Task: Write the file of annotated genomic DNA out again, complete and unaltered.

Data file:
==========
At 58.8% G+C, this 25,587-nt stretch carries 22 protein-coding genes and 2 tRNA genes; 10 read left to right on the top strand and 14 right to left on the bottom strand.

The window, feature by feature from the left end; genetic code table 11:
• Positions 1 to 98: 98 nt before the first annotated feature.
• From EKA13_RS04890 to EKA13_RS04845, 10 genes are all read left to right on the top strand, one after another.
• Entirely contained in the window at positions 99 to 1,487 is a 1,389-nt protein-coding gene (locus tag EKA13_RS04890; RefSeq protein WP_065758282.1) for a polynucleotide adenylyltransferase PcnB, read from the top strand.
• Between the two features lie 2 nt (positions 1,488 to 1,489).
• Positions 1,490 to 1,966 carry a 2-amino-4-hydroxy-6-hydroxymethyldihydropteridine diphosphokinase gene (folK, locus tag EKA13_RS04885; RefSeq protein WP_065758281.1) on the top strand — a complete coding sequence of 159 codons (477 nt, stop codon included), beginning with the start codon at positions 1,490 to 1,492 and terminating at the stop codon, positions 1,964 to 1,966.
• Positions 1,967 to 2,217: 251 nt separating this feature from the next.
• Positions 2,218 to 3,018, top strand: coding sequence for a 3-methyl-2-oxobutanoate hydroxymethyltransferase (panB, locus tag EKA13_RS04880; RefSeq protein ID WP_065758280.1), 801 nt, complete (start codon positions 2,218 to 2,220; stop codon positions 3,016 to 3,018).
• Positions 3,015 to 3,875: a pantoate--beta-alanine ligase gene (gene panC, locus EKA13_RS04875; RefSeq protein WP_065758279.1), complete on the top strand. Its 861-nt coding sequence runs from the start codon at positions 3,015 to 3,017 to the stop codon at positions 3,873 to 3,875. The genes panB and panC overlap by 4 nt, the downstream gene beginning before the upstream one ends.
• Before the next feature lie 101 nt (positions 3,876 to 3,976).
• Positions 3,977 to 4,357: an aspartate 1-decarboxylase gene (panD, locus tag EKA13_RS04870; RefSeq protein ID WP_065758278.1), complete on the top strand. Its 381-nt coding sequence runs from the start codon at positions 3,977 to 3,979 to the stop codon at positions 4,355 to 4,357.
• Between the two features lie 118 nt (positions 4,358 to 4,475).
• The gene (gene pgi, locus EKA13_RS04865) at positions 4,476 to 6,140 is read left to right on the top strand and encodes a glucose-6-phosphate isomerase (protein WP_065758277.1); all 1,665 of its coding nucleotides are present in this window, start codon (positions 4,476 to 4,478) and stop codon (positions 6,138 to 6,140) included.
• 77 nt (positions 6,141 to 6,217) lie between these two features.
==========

At 58.8% G+C, this 25,587-nt stretch carries 22 protein-coding genes and 2 tRNA genes; 10 read left to right on the top strand and 14 right to left on the bottom strand.

The window, feature by feature from the left end; genetic code table 11:
• Positions 1 to 98: 98 nt before the first annotated feature.
• From EKA13_RS04890 to EKA13_RS04845, 10 genes are all read left to right on the top strand, one after another.
• Entirely contained in the window at positions 99 to 1,487 is a 1,389-nt protein-coding gene (locus tag EKA13_RS04890; RefSeq protein WP_065758282.1) for a polynucleotide adenylyltransferase PcnB, read from the top strand.
• Between the two features lie 2 nt (positions 1,488 to 1,489).
• Positions 1,490 to 1,966 carry a 2-amino-4-hydroxy-6-hydroxymethyldihydropteridine diphosphokinase gene (folK, locus tag EKA13_RS04885; RefSeq protein WP_065758281.1) on the top strand — a complete coding sequence of 159 codons (477 nt, stop codon included), beginning with the start codon at positions 1,490 to 1,492 and terminating at the stop codon, positions 1,964 to 1,966.
• Positions 1,967 to 2,217: 251 nt separating this feature from the next.
• Positions 2,218 to 3,018, top strand: coding sequence for a 3-methyl-2-oxobutanoate hydroxymethyltransferase (panB, locus tag EKA13_RS04880; RefSeq protein ID WP_065758280.1), 801 nt, complete (start codon positions 2,218 to 2,220; stop codon positions 3,016 to 3,018).
• Positions 3,015 to 3,875: a pantoate--beta-alanine ligase gene (gene panC, locus EKA13_RS04875; RefSeq protein WP_065758279.1), complete on the top strand. Its 861-nt coding sequence runs from the start codon at positions 3,015 to 3,017 to the stop codon at positions 3,873 to 3,875. The genes panB and panC overlap by 4 nt, the downstream gene beginning before the upstream one ends.
• Before the next feature lie 101 nt (positions 3,876 to 3,976).
• Positions 3,977 to 4,357: an aspartate 1-decarboxylase gene (panD, locus tag EKA13_RS04870; RefSeq protein ID WP_065758278.1), complete on the top strand. Its 381-nt coding sequence runs from the start codon at positions 3,977 to 3,979 to the stop codon at positions 4,355 to 4,357.
• Between the two features lie 118 nt (positions 4,358 to 4,475).
• The gene (gene pgi, locus EKA13_RS04865) at positions 4,476 to 6,140 is read left to right on the top strand and encodes a glucose-6-phosphate isomerase (protein WP_065758277.1); all 1,665 of its coding nucleotides are present in this window, start codon (positions 4,476 to 4,478) and stop codon (positions 6,138 to 6,140) included.
• 77 nt (positions 6,141 to 6,217) lie between these two features.